that marrying U.S. foreign policy to the prospect of a "free" and "democratic" Iraq is a strategy that, almost by definition, will lead to failure.  A failure of President Bush's making.

Fourth, the War in Iraq has clouded our ability to perceive who and what the real enemy is.  As President Bush recognized immediately after 9/11, the real enemy is militant Islam and the threat that terrorists will obtain and use weapons of mass destruction against the United States and its allies.  Plainly, our current engagement in Iraq is doing very little to address these concerns.   

We know that Iran continues to develop its nuclear weapons program.  More recently, it was confirmed that Syria also is seeking to enter the nuclear club.  Given the nature of these two regimes -- which are actively opposing us in Iraq and have close relations with Islamic terrorist groups -- destroying their nuclear weapons programs should be a much higher priority than policing the streets of Baghdad.  (The Israelis understand this, and recently bombed a Syrian nuclear weapons facility.)  Frankly, I think the likelihood that Islamic terrorists will detonate a nuclear weapon on Israeli or American soil in the next ten years is far greater than the prospect that, as President Bush stated in his speech, "a free Iraq will marginalize extremists, unleash the talent of its people, and be an anchor of stability in the region."  Yet rather than taking decisive action to eliminate these clear and present dangers (including the specter of full-scale nuclear war in the Middle East), President Bush is bogged down in the quixotic pursuit of a "free" and "democratic" Iraq.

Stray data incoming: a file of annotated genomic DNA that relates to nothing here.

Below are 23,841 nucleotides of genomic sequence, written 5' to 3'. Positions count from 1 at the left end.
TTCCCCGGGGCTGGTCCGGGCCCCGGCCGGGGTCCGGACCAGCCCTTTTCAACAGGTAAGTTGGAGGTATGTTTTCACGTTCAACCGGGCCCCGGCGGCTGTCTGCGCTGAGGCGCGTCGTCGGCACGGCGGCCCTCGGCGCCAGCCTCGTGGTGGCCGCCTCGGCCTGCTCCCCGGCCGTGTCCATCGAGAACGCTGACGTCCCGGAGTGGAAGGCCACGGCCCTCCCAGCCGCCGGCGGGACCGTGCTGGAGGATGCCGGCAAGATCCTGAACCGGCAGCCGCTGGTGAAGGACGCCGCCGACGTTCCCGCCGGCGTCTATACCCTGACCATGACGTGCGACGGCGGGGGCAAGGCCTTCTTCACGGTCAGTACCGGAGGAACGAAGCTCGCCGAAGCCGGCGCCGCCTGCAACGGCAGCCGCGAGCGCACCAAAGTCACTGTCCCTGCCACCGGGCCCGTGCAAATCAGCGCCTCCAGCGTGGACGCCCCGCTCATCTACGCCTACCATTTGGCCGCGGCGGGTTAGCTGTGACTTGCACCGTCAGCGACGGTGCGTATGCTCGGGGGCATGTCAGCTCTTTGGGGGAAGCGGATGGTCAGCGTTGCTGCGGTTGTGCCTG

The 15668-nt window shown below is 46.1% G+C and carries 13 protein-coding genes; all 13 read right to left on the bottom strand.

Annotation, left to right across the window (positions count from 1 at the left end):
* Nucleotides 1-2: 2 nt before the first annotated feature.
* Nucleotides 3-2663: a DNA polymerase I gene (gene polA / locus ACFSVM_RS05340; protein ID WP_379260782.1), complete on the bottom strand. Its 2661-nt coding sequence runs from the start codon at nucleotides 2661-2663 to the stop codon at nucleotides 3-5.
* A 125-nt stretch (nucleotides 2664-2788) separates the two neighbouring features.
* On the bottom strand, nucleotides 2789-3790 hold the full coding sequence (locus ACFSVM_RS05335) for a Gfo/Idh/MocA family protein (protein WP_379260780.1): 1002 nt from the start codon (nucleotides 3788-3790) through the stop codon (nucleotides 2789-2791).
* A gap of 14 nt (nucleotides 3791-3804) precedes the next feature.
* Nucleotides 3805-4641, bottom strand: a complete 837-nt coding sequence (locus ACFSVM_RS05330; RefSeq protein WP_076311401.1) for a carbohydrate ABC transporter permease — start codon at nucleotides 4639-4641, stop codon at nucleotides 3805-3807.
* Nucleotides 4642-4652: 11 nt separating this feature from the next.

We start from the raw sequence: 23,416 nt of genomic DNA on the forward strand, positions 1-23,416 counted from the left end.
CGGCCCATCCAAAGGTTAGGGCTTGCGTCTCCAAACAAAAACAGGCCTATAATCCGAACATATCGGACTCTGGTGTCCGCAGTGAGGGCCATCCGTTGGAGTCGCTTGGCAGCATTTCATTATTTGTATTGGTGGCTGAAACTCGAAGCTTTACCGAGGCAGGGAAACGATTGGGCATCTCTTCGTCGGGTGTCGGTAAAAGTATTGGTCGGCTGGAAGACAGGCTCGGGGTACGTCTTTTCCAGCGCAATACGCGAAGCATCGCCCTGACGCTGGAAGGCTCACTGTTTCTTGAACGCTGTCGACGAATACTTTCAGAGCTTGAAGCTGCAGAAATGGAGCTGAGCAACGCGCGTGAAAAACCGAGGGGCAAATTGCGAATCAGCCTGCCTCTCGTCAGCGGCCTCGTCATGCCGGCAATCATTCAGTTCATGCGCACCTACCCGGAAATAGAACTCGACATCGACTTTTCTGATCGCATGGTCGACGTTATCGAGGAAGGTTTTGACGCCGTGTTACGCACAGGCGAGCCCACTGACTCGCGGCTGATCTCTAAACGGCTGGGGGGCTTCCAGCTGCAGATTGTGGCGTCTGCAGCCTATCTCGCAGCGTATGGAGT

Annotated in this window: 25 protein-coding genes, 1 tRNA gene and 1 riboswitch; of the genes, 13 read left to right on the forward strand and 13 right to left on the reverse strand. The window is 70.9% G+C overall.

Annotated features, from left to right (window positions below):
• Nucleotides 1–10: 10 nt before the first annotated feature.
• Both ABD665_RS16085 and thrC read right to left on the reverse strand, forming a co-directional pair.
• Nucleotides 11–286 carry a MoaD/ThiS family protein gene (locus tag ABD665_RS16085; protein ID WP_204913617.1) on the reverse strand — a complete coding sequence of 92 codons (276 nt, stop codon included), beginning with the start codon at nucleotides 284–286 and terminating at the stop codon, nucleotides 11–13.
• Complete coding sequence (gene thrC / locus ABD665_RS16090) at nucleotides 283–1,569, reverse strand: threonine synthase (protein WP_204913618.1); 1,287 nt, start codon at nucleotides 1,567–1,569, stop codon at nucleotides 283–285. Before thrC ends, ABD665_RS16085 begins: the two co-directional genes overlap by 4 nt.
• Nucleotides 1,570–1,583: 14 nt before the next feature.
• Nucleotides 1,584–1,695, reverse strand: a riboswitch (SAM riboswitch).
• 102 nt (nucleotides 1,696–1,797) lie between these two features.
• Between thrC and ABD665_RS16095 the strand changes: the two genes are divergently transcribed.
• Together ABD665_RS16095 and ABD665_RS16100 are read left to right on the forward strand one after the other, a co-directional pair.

Moreover, the President's justifications for continuing his Iraq policy are unconvincing.  He says "a free Iraq will deny al Qaeda a safe haven."  Perhaps.  But even if true, there are plenty of other "safe havens" available throughout the world to Al Qaeda and other Islamic terrorist groups.  There is no reason to believe that not being able to use Iraq as a base of operations will impede these groups' terrorist activities.  Furthermore, terrorist camps in Iraq can be dealt with the same way that we deal with terrorist camps in Afghanistan, Pakistan, Iran, Indonesia, and elsewhere -- through targeted air strikes and special forces operations.  Due to Iraq's location and terrain, terrorist camps in that country should be even easier to identify and destroy.